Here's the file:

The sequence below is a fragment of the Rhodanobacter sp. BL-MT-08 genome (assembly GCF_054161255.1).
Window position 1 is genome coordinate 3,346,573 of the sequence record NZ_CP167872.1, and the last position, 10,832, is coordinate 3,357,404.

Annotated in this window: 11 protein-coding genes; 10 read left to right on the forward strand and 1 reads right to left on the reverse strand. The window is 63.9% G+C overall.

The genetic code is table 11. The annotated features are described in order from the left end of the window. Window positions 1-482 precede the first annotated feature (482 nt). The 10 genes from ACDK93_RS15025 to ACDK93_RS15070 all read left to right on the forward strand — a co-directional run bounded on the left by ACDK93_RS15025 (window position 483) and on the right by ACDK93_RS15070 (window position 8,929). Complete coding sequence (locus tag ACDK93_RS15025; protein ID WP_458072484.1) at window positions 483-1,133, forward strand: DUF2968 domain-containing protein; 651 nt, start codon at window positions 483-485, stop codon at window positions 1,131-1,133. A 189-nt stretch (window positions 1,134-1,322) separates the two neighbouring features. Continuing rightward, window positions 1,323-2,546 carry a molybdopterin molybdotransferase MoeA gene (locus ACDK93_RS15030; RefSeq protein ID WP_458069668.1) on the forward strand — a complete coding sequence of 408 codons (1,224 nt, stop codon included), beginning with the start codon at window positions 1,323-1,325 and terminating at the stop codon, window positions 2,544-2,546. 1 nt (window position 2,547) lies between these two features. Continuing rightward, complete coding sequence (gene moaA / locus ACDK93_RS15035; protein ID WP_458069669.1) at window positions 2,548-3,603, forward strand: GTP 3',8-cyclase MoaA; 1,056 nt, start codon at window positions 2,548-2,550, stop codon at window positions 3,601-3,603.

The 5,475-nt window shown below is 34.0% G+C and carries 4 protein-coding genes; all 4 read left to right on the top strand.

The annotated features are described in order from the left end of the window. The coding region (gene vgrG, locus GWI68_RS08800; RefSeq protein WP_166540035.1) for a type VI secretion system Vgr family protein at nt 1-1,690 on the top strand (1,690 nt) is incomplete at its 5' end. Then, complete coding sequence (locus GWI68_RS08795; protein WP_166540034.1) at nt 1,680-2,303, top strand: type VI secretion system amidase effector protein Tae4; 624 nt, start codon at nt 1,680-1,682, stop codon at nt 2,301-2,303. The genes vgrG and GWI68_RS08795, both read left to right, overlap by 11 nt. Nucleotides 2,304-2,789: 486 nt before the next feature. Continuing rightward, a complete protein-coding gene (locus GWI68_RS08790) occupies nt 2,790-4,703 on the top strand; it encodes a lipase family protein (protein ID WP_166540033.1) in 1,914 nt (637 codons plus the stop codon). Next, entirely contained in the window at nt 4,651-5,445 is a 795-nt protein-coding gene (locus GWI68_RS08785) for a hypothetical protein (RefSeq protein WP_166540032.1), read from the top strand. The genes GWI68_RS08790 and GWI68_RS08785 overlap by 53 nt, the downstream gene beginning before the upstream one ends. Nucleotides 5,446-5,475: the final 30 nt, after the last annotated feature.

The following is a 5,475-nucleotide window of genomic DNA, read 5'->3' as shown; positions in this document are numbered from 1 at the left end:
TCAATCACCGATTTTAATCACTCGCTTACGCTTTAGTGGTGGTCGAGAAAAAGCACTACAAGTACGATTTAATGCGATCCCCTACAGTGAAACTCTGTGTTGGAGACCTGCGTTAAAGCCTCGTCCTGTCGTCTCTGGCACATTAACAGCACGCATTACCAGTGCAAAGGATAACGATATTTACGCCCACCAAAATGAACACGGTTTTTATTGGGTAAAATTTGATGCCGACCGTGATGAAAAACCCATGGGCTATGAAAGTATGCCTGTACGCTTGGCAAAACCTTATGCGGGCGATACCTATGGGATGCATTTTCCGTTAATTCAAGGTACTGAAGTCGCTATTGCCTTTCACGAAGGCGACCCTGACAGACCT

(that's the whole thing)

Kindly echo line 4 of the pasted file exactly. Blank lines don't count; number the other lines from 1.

The genetic code is table 11. The annotated features are described in order from the left end of the window. Window positions 1-482 precede the first annotated feature (482 nt). The 10 genes from ACDK93_RS15025 to ACDK93_RS15070 all read left to right on the forward strand — a co-directional run bounded on the left by ACDK93_RS15025 (window position 483) and on the right by ACDK93_RS15070 (window position 8,929). Complete coding sequence (locus tag ACDK93_RS15025; protein ID WP_458072484.1) at window positions 483-1,133, forward strand: DUF2968 domain-containing protein; 651 nt, start codon at window positions 483-485, stop codon at window positions 1,131-1,133. A 189-nt stretch (window positions 1,134-1,322) separates the two neighbouring features. Continuing rightward, window positions 1,323-2,546 carry a molybdopterin molybdotransferase MoeA gene (locus ACDK93_RS15030; RefSeq protein ID WP_458069668.1) on the forward strand — a complete coding sequence of 408 codons (1,224 nt, stop codon included), beginning with the start codon at window positions 1,323-1,325 and terminating at the stop codon, window positions 2,544-2,546. 1 nt (window position 2,547) lies between these two features. Continuing rightward, complete coding sequence (gene moaA / locus ACDK93_RS15035; protein ID WP_458069669.1) at window positions 2,548-3,603, forward strand: GTP 3',8-cyclase MoaA; 1,056 nt, start codon at window positions 2,548-2,550, stop codon at window positions 3,601-3,603.